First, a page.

About a year ago I made a mod on one of my NES Controllers, I make it into a wireless USB controller.
For this project, I used the chip from an old wireless USB keyboard, an old Gameboy Advanced SP battery, and obviously a NES controller.
This mod was a “quick” and fun one, the hardest part was figuring out what combination of pins to use for different key inputs. I spent about an hour or so figuring out which combination it was for the UP key, after this, I realized that I could just set it in software on the computer, instead of spending another 7 hours (one per button) figuring out the rest.
The way it works is simple, I took this chip from a keyboard, and all that the keys on a keyboard are, are buttons with connections to this chip in different patterns to differentiate one key from another. So what I did, is I took the traces from the NES controller, and wired them to the board as if they were keys.
One thing you might notice, is that there is no way to charge the unit, I did that on purpose, the reason I felt that it was not necessary right now to add a charging adapter, is that before I had made this mod, the keyboard was turned on for about 2 years without changing the AAA batteries, and they were still running fairly strong. I later added a power switch to the unit to conserve power when not in use. I decided to use it without a charging adapter, and if needed later on, add one, or remove the battery and charge it. It still has not gone dead, and this was built a year ago.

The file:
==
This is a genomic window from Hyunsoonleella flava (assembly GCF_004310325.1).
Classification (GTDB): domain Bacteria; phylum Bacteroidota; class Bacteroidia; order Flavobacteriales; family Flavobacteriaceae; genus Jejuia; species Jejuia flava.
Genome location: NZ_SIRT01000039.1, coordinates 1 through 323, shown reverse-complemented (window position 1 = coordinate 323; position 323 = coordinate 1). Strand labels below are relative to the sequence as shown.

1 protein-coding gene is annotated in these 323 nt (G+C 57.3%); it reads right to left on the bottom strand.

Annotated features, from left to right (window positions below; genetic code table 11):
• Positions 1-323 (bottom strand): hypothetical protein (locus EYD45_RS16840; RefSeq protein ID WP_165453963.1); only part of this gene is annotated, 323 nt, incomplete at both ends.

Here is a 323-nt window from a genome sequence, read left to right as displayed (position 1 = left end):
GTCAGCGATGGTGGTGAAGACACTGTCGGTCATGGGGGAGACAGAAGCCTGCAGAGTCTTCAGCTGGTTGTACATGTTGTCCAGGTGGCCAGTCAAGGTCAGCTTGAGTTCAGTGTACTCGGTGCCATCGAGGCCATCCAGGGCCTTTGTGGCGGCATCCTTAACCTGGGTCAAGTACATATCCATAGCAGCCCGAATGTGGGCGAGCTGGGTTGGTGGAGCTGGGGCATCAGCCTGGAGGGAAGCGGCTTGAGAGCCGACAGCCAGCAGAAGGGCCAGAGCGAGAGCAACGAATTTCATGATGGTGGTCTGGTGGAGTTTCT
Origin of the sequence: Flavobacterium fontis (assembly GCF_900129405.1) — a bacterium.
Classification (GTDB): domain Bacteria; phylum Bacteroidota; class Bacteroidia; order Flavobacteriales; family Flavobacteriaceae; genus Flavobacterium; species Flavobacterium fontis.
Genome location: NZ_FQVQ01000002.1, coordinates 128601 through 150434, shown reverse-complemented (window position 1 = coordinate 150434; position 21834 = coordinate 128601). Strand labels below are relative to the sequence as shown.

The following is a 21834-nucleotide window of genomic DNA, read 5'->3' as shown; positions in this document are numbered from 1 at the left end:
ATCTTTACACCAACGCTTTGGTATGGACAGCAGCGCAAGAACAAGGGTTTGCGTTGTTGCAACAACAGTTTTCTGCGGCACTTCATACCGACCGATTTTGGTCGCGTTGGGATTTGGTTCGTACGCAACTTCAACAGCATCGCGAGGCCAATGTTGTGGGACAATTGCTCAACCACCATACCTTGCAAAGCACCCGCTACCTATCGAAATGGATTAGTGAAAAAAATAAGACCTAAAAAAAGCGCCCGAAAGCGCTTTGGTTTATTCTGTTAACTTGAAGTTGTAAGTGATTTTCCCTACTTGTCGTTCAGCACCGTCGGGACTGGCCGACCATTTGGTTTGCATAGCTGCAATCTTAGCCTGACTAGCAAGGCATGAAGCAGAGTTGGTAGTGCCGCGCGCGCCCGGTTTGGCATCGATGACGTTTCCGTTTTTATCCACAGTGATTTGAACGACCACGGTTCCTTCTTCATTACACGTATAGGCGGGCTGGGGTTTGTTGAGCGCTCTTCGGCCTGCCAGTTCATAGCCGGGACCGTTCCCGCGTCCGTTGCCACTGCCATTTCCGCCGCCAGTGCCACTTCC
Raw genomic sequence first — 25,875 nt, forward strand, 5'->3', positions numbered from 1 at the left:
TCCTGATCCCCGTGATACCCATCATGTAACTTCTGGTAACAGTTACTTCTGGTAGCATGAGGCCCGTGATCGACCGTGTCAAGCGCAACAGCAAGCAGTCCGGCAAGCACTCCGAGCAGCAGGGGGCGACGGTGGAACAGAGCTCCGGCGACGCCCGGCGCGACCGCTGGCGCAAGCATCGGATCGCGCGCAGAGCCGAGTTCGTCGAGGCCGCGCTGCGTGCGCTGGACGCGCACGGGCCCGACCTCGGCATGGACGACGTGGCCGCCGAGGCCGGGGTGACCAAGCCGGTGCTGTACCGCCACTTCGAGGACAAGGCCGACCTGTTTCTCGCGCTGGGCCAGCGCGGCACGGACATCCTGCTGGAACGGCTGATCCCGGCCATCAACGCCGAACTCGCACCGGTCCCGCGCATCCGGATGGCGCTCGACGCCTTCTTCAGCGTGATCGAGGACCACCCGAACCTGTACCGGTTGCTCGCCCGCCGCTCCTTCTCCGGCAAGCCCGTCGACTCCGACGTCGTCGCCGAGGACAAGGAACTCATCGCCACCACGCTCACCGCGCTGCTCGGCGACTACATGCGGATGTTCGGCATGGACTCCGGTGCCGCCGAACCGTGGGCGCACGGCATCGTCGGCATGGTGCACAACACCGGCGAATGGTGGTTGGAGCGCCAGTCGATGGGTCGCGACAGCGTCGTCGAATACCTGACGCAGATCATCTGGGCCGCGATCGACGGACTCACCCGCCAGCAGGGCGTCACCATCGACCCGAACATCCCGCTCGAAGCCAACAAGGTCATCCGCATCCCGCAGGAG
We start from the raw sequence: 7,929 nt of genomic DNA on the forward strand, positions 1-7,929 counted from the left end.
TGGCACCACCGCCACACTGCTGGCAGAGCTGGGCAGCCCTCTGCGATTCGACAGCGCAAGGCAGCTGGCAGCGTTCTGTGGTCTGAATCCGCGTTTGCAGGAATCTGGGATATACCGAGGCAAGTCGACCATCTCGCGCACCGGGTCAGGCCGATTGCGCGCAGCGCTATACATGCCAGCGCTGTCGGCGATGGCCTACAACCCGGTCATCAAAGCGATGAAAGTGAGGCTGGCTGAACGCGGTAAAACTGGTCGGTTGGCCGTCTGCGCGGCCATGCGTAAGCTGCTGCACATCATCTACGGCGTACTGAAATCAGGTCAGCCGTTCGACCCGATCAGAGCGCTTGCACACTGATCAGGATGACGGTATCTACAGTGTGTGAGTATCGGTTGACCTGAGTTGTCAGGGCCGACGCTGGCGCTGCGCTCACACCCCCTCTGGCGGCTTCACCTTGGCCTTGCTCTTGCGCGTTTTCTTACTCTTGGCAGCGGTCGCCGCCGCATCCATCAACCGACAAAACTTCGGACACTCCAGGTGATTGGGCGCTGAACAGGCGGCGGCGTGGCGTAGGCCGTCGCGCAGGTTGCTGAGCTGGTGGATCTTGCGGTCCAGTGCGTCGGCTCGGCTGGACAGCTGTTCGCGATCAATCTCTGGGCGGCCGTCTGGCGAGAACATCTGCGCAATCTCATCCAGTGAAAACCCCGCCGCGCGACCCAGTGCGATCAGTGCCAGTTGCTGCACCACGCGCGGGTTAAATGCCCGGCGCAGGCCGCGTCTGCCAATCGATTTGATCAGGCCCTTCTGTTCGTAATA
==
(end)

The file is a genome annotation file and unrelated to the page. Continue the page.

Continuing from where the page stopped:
Stop breadboarding and soldering – start making immediately! Adafruit’s Circuit Playground is jam-packed with LEDs, sensors, buttons, alligator clip pads and more. Build projects with Circuit Playground in a few minutes with the drag-and-drop MakeCode programming site, learn computer science using the CS Discoveries class on code.org, jump into CircuitPython to learn Python and hardware together, or even use Arduino IDE. Circuit Playground Express is the newest and best Circuit Playground board, with support for MakeCode, CircuitPython, and Arduino. It has a powerful processor, 10 NeoPixels, mini speaker, InfraRed receive and transmit, two buttons, a switch, 14 alligator clip pads, and lots of sensors: capacitive touch, IR proximity, temperature, light, motion and sound. A whole wide world of electronics and coding is waiting for you, and it fits in the palm of your hand.